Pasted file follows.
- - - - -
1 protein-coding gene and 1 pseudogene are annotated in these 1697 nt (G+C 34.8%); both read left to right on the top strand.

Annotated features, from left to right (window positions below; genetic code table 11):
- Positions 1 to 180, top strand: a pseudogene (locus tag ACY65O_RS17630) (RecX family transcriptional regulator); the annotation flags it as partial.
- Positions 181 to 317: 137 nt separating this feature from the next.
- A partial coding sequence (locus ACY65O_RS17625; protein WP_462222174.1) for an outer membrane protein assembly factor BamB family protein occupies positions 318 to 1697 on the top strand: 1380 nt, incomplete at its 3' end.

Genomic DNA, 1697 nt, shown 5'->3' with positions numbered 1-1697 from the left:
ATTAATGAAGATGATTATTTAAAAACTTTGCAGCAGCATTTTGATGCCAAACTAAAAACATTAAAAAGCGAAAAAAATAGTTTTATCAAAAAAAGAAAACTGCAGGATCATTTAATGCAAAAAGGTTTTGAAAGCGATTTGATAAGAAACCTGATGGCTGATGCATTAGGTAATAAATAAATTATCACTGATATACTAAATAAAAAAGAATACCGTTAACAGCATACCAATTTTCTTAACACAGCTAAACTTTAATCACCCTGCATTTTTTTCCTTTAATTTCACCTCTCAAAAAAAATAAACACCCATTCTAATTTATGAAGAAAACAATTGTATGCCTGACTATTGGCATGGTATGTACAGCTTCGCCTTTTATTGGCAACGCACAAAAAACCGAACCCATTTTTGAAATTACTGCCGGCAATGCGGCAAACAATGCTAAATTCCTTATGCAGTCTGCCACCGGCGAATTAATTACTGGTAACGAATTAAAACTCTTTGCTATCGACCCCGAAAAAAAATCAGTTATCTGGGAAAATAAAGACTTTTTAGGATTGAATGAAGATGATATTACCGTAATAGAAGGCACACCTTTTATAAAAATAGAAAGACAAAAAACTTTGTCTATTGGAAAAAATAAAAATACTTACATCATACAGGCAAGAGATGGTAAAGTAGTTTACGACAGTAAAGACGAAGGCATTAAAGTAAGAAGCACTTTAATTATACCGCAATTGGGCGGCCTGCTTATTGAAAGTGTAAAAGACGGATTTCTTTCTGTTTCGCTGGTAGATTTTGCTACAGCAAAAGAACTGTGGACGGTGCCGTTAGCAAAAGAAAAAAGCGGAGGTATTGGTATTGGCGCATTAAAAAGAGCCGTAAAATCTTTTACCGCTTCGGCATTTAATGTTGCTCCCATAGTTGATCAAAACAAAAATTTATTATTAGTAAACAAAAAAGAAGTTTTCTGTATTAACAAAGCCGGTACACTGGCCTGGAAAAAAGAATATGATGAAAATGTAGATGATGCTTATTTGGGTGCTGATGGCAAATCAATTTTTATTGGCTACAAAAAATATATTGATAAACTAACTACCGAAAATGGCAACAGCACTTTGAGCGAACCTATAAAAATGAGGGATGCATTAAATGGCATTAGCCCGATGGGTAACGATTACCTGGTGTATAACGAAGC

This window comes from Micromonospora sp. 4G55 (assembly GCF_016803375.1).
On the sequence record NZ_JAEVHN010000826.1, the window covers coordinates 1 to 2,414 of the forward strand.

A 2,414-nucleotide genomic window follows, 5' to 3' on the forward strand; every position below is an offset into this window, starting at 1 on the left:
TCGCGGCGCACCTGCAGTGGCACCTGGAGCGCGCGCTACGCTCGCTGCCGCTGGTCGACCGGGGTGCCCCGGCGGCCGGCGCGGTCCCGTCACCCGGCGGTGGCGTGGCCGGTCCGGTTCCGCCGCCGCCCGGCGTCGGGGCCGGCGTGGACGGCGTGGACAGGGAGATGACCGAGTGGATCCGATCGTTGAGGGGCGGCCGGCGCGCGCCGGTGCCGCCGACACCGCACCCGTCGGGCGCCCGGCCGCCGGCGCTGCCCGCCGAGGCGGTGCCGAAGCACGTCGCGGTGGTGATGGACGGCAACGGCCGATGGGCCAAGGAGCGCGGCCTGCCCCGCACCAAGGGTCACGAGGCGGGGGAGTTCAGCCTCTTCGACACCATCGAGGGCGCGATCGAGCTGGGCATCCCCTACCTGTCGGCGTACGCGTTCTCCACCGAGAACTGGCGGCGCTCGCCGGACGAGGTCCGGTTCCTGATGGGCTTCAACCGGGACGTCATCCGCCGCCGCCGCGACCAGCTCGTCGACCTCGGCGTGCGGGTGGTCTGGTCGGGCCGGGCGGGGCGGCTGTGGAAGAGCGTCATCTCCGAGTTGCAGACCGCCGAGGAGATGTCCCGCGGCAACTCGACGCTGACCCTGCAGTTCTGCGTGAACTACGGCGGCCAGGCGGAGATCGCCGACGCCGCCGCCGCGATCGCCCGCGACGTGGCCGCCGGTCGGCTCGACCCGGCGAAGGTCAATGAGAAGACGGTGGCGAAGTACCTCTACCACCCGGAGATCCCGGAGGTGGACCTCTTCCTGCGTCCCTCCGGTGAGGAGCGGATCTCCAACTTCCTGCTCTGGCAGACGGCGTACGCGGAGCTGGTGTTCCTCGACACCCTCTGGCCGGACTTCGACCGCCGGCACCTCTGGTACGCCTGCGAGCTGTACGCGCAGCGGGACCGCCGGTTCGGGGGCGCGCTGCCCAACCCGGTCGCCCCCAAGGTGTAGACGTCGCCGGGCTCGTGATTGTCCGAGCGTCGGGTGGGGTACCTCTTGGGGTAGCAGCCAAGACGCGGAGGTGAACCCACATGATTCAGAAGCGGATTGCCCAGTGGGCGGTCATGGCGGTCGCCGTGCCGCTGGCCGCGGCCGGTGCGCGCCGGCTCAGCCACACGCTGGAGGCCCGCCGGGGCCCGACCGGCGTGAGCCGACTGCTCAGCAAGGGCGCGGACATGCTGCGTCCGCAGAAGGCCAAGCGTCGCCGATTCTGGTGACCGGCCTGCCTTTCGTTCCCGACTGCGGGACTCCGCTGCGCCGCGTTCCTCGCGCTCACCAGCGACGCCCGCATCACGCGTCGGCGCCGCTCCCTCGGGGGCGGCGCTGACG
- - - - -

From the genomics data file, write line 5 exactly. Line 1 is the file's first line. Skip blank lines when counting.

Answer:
- A partial coding sequence (locus ACY65O_RS17625; protein WP_462222174.1) for an outer membrane protein assembly factor BamB family protein occupies positions 318 to 1697 on the top strand: 1380 nt, incomplete at its 3' end.